Frequency is one of the most important specifications to look at first. It is represented in a range that looks something like 20Hz to 20kHz. These numbers represent the highest and lowest frequencies that the earbuds are able to produce. The wider the range, the better a pair of headphones will be at perfectly recreating every nuance of your music. A pair of headphones with 15Hz low end frequency will be capable of much deeper bass than one with a 60Hz low end frequency. The high number isn't as important as the average human ear can only hear up to 20kHz, and music will rarely ever reach such high notes anyway. All you need to know is the wider the frequency range, the better the earbuds will generally sound.

The next specification to look at is impedance. Impedance refers to the opposition to the flow of electrical current a device creates. It is measured in ohms. Ideally, the impedance of your earbuds will perfectly match the impedance of your music playback device, though this is rarely the case in reality. When buying earbuds for use with a mobile device, the important thing to know is not to exceed a certain amount of ohms, as smartphones and similar devices don't create enough current to power high impedance headphones. A good rule of thumb is to look for a set of earbuds for mobile use that has an impedance at 32 ohms or less.

The final two specifications to look at are sensitivity and total harmonic distortion. Sensitivity refers to the level of sound pressure headphones create in response to a 1 mW signal. The greater the sensitivity, the louder a pair of headphones will get at any given input level. If you want earbuds that can get as loud as possible with just the small amount of power produced by your phone or mp3 player, choose a set with a very high sensitivity. THD tells us how much distortion headphones will have when used at high volumes. It is expressed as a percentage, and the lower the THD percentage, the better.

Choosing The Right Pair Of Earbuds

When choosing your next pair of earbuds, consider how you intend to use them. If you need a set for running or other athletics, it is smart to choose earbuds that have some sort of mechanism to help them stay attached to your ears. There are styles available that wrap around the back of the ear, as well as some that feature a small curved portion above the speaker that hooks onto the crus of helix (the little extension of cartilage just above the opening of your ear). Both of these designs do an excellent job of keeping earbuds in place as you move about during exercises.

Bluetooth earbuds are a great choice for somebody who plans on using their earbuds during high motion activities. With Bluetooth earbuds, there is no pesky wire to get caught up on your hands or other items. There is nothing worse than having your earbuds violently ripped from your ears as you jog because they got caught on your swinging hands.

We spent a lot of time in the last section discussing specifications and how they affect sound quality, but something that is actually just as important to sound quality, if not more, is how the earbuds fit into your ear. How loud a pair of earbuds sound to you, how deep the bass is, and the quality of the music, is all highly dependent on the seal earbuds create. If there is not an airtight seal between your skin and the earbuds, the bass will not sound as deep, not the treble as high, nor the volume as loud. For this reason, the ideal pair for one person, may not be the ideal choice for another. Your best bet is to choose a model that comes with a variety of tip sizes, so you can find the one that creates the best seal with your particular ear size and shape.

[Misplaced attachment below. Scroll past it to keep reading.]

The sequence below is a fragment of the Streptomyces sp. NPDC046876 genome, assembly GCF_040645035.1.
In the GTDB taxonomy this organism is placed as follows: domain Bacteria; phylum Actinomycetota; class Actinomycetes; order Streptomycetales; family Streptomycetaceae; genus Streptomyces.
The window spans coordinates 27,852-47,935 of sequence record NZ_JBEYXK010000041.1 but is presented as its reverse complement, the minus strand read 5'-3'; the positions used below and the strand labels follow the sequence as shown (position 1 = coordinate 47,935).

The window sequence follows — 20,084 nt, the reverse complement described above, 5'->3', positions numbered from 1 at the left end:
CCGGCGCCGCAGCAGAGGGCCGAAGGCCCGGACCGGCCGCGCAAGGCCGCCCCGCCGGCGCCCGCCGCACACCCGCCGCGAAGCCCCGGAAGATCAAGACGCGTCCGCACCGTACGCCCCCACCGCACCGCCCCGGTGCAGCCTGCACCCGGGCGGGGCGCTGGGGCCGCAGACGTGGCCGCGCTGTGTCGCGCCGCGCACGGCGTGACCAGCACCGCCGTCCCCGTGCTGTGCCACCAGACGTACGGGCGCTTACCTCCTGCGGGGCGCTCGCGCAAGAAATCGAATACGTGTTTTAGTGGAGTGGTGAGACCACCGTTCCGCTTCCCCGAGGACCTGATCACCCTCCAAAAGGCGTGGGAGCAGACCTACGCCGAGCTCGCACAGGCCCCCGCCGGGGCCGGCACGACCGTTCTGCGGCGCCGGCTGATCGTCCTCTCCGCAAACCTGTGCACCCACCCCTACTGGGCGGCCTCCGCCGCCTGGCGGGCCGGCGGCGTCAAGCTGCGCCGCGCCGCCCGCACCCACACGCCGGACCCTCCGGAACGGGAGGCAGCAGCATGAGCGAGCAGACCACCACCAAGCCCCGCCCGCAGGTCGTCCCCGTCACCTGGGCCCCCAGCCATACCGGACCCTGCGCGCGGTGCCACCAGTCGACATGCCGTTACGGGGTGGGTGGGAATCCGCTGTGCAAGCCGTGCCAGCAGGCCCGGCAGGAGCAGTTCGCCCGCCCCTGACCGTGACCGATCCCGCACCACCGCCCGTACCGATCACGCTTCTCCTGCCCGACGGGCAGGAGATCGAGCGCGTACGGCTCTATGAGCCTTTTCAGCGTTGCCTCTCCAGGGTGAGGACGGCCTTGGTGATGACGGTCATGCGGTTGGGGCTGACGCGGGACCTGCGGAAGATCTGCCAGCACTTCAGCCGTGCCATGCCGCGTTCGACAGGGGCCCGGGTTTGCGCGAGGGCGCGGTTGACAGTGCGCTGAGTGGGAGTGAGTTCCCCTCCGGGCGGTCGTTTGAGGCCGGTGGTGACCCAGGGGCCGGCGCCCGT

Why You Need To Match Your Earbuds With Your OS

When choosing earbuds for smartphone use, it is important that you match them up with the operating system of your device. The audio output of any earbuds will work fine with with both iOS and Android devices, but the same is not true for the inline remote control. Android devices process input differently than Apple devices. This means that a pair of earbuds with an inline microphone and remote control that work perfectly on your iPhone won't necessarily work with an Android device.

To understand why a given set of earbuds works with one system and not the other, we must look at the configuration of the TRRS connector. TRRS stands for tip, ring, ring, sleeve, and each component is a different channel. Both Android and iOS devices use headphones with a TRRS connector, but the layout needed for each of these devices differs slightly. The original TRRS connector, and the one older Android devices use, has a channel layout of left audio, right audio, mic, ground. Apple, in true Apple fashion, decided to create a new TRRS connector with a different layout. Their channel layout is left audio, right audio, ground, mic. Many newer Android devices are switching over to this layout, though, so hopefully in the near future, all devices will use the same type of TRRS connector.

For both types of devices, to skip songs, the signal is sent down the ground channel. To adjust the volume, the signal is sent down the mic channel. This means that a pair of Apple earbuds with the new TRRS layout will be sending the signals down the wrong channel if used with many Android devices, and vice versa.

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Last updated on November 14, 2017 by Daniel Imperiale

Daniel is a writer, actor, and director living in Los Angeles, CA. He spent a large portion of his 20s roaming the country in search of new experiences, taking on odd jobs in the strangest places, studying at incredible schools, and making art with empathy and curiosity.